Lifting New Zealand’s Dark Cloud
About The Book
Family Violence is about taking steps to end this violence. It’s about making New Zealand the safest country in the world again.
David White has been actively campaigning since 2011 to stop family violence. He regularly addresses groups and clubs around the country and has built up a high media profile.
His last book was Helen: The Helen Meads Tragedy (David Ling Publishing).
Aotearoa New Zealand is no longer the Land of the Long White Cloud. These days it is covered by a very dark one indeed. In just 40 years New Zealand has dropped from being the safest country in the world to the most violent in the OECD. Our family violence rate is such that every minute of every day someone is suffering abuse. Men, women and children all over the country – irrespective of the colour of their skin, their race or religion, or their socio-economic status.
“We would urge everyone who reads this book to think carefully about themselves, their families, their friends, and the world around them, and ask if what they see, hear or do is contributing to either the problem or the solution.”
Ang Jury, CEO Women’s Refuge
It’s not just politicians who can make ‘state of the nation’ speeches. We all can. Have a look around you and see if everything is as you want it. If not, why not? Have your say.
Here is mine.
I begin with the following premise: that if we are not here to protect our children and live in a safe society, then what are we here for?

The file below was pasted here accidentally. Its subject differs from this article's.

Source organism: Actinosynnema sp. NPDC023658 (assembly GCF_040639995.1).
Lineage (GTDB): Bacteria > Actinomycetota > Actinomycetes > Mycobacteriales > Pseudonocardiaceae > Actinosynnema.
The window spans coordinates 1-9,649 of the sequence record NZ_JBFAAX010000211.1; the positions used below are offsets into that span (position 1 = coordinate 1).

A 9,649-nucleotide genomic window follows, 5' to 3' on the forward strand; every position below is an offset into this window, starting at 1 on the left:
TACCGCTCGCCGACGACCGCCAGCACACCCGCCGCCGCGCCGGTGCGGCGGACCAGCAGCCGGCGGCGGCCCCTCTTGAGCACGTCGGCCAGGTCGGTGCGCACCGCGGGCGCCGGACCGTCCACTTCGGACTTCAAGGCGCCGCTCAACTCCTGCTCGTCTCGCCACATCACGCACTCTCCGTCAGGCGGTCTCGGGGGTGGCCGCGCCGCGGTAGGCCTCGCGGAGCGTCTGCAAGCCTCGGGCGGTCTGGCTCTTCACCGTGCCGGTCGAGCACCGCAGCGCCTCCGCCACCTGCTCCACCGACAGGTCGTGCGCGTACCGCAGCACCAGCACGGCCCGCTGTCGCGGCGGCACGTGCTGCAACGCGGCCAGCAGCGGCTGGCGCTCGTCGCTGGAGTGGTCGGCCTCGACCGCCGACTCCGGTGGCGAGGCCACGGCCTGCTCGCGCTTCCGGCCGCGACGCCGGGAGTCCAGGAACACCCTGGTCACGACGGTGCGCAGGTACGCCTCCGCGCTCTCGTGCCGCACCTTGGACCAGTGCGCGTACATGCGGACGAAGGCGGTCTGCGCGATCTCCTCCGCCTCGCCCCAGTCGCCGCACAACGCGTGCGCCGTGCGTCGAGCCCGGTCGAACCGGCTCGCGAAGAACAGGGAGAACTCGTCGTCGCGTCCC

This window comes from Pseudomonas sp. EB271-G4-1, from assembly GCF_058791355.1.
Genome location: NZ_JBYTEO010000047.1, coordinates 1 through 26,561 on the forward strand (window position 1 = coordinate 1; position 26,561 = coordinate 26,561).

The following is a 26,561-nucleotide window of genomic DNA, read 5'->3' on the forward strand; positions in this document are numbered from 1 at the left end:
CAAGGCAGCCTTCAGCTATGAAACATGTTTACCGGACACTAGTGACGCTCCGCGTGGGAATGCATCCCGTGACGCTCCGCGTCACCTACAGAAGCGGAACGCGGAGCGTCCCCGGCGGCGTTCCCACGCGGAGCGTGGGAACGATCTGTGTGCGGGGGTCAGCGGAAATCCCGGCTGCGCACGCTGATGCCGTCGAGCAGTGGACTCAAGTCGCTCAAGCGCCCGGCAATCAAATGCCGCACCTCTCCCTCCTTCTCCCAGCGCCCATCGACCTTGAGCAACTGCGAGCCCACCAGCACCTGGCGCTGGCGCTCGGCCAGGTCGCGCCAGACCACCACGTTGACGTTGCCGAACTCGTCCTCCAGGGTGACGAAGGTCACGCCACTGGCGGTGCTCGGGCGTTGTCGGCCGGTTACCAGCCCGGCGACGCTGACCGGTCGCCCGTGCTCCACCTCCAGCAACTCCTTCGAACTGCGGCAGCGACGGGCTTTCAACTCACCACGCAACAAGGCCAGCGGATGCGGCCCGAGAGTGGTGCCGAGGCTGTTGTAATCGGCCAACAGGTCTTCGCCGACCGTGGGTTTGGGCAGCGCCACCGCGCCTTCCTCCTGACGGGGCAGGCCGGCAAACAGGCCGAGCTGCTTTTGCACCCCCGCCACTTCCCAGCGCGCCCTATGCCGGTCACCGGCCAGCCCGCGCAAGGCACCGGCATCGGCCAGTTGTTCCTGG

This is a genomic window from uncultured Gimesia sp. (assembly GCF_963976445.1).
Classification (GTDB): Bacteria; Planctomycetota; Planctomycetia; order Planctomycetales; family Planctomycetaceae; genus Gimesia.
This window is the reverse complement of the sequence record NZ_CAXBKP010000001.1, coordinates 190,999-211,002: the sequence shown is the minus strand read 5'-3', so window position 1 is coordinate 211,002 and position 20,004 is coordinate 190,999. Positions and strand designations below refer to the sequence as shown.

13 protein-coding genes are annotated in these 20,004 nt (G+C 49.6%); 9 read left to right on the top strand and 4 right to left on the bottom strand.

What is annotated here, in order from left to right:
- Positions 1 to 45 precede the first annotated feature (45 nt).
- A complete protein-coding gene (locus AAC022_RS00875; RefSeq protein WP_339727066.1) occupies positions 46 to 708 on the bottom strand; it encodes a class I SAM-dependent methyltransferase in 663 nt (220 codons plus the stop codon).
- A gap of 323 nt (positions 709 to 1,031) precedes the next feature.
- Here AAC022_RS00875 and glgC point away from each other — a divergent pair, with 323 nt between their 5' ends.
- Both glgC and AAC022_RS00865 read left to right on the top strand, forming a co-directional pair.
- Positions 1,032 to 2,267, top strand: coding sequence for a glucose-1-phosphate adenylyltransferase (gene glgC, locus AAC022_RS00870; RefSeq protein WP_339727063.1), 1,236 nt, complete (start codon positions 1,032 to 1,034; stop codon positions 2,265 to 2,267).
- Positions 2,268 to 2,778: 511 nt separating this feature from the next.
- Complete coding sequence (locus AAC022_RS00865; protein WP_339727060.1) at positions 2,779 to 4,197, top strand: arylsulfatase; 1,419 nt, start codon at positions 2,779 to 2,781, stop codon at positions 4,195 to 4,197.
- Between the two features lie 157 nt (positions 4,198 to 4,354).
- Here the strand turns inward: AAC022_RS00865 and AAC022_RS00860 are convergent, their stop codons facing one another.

My own family had it lucky. My wife and I were married in the 1960s and brought up our young family in the 70s so that they were teenagers in the 80s.
New Zealand was the safest country in the world in the 1970s. Bar none. We would leave the house unlocked and the windows open. We would leave the keys in the car when we went shopping. Our kids played outside with others or just wandered down to the beach and swam without parental supervision. They could swim as naturally as they could run or ride a bike. There were mass games on our big front lawn, with every kid on the street joining in, irrespective of age or size. Games like British Bulldog or a shambolic version of rugby, resulting in kids going home with grass-stained clothes, a bruise or two, maybe a tear that would be brushed aside, along with words of encouragement that they would win next time. Most of all our kids were fit, tired, and by the time they came home, hungry. They’d often play tennis on the road in the late afternoon, only interrupted by the occasional vehicle at which point someone would call out that ‘Mr Rowlands [or someone else] is coming home’. The participants would then move aside until the car was gone and their tournament could resume.
And did it matter who won? Of course, it did. Most of the debate on the subject would be trying to work out who was the winner as the rules changed if one side had too much advantage. Goals became wider or narrower depending on how good a particular side was that afternoon.
In the mix was a boy named Geoffrey who had to wear a calliper on one leg as a result of polio. This meant he couldn’t run about as easily, so it was the duty of one of the bigger kids to push him about in a wheelbarrow in these games. Seeing Geoffrey get spilled out of the wheelbarrow or have some other kid run over by it was a regular event. It never seemed to matter to Geoffrey or any of the kids; it was just good fun.
Eventually, they all grew up. They married and had families. Grandchildren arrived on the scene, and then, to our delight, great-grandchildren.
‘Retirement is great,’ we said to ourselves.
Yes, we were lucky.
There would be very few New Zealanders today who would not be aware, at least at some level of consciousness, that domestic and family violence is at endemic levels within our country. During 2015 Women’s Refuge supported close to 20,000 women and children experiencing abuse, providing 70,000 nights of protection in our safe houses and answering a call on our crisis line every seven minutes. In the same year the police were called to more than 100,000 family violence ‘incidents’.